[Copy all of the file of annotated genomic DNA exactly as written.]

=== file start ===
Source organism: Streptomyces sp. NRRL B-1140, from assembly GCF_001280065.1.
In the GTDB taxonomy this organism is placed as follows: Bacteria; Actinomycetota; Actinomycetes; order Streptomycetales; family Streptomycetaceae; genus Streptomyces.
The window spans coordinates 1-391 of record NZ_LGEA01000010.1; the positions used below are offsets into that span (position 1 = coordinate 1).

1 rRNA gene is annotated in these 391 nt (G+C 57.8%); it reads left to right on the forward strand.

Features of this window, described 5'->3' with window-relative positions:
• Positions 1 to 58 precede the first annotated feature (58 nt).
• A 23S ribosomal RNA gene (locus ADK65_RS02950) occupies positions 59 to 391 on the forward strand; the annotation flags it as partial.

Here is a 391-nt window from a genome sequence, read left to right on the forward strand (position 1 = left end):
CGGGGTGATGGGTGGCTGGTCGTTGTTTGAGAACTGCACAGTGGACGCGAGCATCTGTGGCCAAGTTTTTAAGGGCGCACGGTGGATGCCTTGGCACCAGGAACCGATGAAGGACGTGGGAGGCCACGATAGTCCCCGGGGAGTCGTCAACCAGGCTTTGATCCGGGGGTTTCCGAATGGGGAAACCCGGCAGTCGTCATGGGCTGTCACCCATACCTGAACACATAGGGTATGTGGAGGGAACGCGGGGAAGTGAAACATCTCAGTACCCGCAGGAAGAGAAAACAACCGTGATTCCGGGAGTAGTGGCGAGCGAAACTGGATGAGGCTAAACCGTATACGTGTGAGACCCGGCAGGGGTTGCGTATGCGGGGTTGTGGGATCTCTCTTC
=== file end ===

Source organism: Streptomyces sp. NRRL B-1140, from assembly GCF_001280065.1.
In the GTDB taxonomy this organism is placed as follows: Bacteria; Actinomycetota; Actinomycetes; order Streptomycetales; family Streptomycetaceae; genus Streptomyces.
The window spans coordinates 1-391 of record NZ_LGEA01000010.1; the positions used below are offsets into that span (position 1 = coordinate 1).

1 rRNA gene is annotated in these 391 nt (G+C 57.8%); it reads left to right on the forward strand.

Features of this window, described 5'->3' with window-relative positions:
• Positions 1 to 58 precede the first annotated feature (58 nt).
• A 23S ribosomal RNA gene (locus ADK65_RS02950) occupies positions 59 to 391 on the forward strand; the annotation flags it as partial.

Here is a 391-nt window from a genome sequence, read left to right on the forward strand (position 1 = left end):
CGGGGTGATGGGTGGCTGGTCGTTGTTTGAGAACTGCACAGTGGACGCGAGCATCTGTGGCCAAGTTTTTAAGGGCGCACGGTGGATGCCTTGGCACCAGGAACCGATGAAGGACGTGGGAGGCCACGATAGTCCCCGGGGAGTCGTCAACCAGGCTTTGATCCGGGGGTTTCCGAATGGGGAAACCCGGCAGTCGTCATGGGCTGTCACCCATACCTGAACACATAGGGTATGTGGAGGGAACGCGGGGAAGTGAAACATCTCAGTACCCGCAGGAAGAGAAAACAACCGTGATTCCGGGAGTAGTGGCGAGCGAAACTGGATGAGGCTAAACCGTATACGTGTGAGACCCGGCAGGGGTTGCGTATGCGGGGTTGTGGGATCTCTCTTC